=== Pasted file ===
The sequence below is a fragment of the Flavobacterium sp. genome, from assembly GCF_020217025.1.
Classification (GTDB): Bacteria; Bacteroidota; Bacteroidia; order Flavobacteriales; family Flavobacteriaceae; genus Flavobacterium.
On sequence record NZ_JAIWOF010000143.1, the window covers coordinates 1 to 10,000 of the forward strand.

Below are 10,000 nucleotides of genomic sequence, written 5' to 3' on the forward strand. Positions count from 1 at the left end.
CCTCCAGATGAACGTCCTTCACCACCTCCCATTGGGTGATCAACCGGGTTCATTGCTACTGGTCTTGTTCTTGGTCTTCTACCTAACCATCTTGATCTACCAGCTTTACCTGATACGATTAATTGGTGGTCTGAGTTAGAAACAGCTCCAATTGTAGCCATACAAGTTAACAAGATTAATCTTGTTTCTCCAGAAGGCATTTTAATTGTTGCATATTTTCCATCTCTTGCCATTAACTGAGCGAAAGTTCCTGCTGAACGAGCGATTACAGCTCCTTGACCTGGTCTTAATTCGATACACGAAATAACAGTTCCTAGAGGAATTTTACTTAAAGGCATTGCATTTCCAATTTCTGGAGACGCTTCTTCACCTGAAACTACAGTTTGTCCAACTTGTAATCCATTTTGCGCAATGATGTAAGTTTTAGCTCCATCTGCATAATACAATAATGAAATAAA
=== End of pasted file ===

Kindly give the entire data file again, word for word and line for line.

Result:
The sequence below is a fragment of the Flavobacterium sp. genome, from assembly GCF_020217025.1.
Classification (GTDB): Bacteria; Bacteroidota; Bacteroidia; order Flavobacteriales; family Flavobacteriaceae; genus Flavobacterium.
On sequence record NZ_JAIWOF010000143.1, the window covers coordinates 1 to 10,000 of the forward strand.

Below are 10,000 nucleotides of genomic sequence, written 5' to 3' on the forward strand. Positions count from 1 at the left end.
CCTCCAGATGAACGTCCTTCACCACCTCCCATTGGGTGATCAACCGGGTTCATTGCTACTGGTCTTGTTCTTGGTCTTCTACCTAACCATCTTGATCTACCAGCTTTACCTGATACGATTAATTGGTGGTCTGAGTTAGAAACAGCTCCAATTGTAGCCATACAAGTTAACAAGATTAATCTTGTTTCTCCAGAAGGCATTTTAATTGTTGCATATTTTCCATCTCTTGCCATTAACTGAGCGAAAGTTCCTGCTGAACGAGCGATTACAGCTCCTTGACCTGGTCTTAATTCGATACACGAAATAACAGTTCCTAGAGGAATTTTACTTAAAGGCATTGCATTTCCAATTTCTGGAGACGCTTCTTCACCTGAAACTACAGTTTGTCCAACTTGTAATCCATTTTGCGCAATGATGTAAGTTTTAGCTCCATCTGCATAATACAATAATGAAATAAA